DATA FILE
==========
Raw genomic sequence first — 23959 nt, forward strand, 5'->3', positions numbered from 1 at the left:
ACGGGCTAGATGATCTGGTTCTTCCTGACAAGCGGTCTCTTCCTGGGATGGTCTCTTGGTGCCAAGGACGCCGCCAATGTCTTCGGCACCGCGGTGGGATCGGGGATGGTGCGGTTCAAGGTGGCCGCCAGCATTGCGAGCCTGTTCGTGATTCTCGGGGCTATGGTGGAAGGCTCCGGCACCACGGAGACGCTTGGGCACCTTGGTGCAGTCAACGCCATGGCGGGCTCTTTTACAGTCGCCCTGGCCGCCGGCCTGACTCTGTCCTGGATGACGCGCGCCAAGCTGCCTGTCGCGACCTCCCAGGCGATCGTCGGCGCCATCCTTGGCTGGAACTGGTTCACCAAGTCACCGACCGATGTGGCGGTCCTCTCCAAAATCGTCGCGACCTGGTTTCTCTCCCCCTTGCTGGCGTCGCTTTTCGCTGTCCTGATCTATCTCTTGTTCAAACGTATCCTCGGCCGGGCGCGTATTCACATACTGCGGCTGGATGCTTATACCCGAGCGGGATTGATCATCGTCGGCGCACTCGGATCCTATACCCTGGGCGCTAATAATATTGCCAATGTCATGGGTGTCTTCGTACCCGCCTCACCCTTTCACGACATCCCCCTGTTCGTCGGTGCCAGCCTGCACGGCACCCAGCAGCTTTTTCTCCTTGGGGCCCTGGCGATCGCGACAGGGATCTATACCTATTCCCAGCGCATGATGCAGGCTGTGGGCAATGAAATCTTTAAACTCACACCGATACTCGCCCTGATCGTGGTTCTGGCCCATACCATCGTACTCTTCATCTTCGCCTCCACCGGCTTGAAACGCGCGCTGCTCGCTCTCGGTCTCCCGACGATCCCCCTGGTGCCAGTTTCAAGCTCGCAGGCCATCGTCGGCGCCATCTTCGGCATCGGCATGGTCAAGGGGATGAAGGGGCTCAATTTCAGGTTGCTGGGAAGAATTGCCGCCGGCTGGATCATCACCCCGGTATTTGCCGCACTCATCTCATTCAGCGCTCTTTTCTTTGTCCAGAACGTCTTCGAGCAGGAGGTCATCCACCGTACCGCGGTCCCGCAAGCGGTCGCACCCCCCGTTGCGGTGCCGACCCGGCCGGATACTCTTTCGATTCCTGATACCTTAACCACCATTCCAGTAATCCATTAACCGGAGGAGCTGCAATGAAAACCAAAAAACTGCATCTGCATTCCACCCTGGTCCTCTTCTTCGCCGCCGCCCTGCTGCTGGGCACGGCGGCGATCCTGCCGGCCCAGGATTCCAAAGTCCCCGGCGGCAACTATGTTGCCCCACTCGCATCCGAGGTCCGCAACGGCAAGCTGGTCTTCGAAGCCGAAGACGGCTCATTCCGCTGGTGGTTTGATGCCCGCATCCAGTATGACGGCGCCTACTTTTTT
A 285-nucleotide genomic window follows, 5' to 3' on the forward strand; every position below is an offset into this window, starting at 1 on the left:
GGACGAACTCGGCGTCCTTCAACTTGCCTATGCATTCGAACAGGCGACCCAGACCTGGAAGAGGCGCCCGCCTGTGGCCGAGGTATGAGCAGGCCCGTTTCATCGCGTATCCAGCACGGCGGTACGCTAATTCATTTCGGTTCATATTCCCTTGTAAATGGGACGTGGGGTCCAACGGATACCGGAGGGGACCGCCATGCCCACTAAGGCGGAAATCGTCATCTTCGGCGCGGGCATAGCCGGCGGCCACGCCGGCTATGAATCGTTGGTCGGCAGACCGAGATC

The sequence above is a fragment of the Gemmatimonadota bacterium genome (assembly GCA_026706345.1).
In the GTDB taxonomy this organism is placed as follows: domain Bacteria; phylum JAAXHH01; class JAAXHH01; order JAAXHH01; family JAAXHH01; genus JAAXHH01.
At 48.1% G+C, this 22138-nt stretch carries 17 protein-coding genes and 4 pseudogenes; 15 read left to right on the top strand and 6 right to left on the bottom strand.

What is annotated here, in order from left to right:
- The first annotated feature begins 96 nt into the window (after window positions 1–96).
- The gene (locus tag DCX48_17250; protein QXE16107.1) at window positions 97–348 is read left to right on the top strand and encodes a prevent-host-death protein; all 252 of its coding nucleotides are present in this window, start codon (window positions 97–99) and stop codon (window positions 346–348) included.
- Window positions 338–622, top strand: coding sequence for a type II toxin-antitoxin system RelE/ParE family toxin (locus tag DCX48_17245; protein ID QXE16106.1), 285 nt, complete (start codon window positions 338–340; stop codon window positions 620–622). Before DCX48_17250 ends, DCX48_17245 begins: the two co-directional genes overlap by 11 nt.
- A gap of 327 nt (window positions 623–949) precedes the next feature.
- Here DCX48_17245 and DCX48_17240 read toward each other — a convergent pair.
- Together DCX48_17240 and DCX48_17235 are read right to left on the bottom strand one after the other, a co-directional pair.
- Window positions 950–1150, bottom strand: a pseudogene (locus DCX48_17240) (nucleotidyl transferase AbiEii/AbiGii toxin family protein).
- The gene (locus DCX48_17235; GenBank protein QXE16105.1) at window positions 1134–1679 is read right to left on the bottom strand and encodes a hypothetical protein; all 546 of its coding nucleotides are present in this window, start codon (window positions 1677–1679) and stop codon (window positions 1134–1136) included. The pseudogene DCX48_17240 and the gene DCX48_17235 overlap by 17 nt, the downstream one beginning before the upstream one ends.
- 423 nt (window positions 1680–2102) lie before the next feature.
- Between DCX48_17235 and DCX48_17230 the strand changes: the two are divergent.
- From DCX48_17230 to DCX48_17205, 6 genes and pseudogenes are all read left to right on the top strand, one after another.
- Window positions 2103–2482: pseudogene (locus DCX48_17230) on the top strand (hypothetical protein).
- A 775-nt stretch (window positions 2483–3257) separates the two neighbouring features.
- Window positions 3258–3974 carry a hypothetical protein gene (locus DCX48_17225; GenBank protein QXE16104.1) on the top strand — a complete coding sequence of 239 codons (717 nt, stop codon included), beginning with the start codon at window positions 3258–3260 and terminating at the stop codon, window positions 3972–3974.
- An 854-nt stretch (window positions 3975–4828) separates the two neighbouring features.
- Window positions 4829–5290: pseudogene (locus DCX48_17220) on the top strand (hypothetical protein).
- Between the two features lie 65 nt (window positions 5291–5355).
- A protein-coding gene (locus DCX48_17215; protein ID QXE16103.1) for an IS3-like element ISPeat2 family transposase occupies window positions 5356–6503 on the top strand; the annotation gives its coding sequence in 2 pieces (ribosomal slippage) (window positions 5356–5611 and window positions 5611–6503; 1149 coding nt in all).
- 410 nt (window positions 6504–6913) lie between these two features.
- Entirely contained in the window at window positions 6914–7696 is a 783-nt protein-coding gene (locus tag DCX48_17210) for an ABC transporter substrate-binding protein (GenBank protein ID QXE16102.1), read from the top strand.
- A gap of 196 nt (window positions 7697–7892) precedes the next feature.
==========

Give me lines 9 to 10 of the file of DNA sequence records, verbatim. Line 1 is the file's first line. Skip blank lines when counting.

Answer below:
- The first annotated feature begins 96 nt into the window (after window positions 1–96).
- The gene (locus tag DCX48_17250; protein QXE16107.1) at window positions 97–348 is read left to right on the top strand and encodes a prevent-host-death protein; all 252 of its coding nucleotides are present in this window, start codon (window positions 97–99) and stop codon (window positions 346–348) included.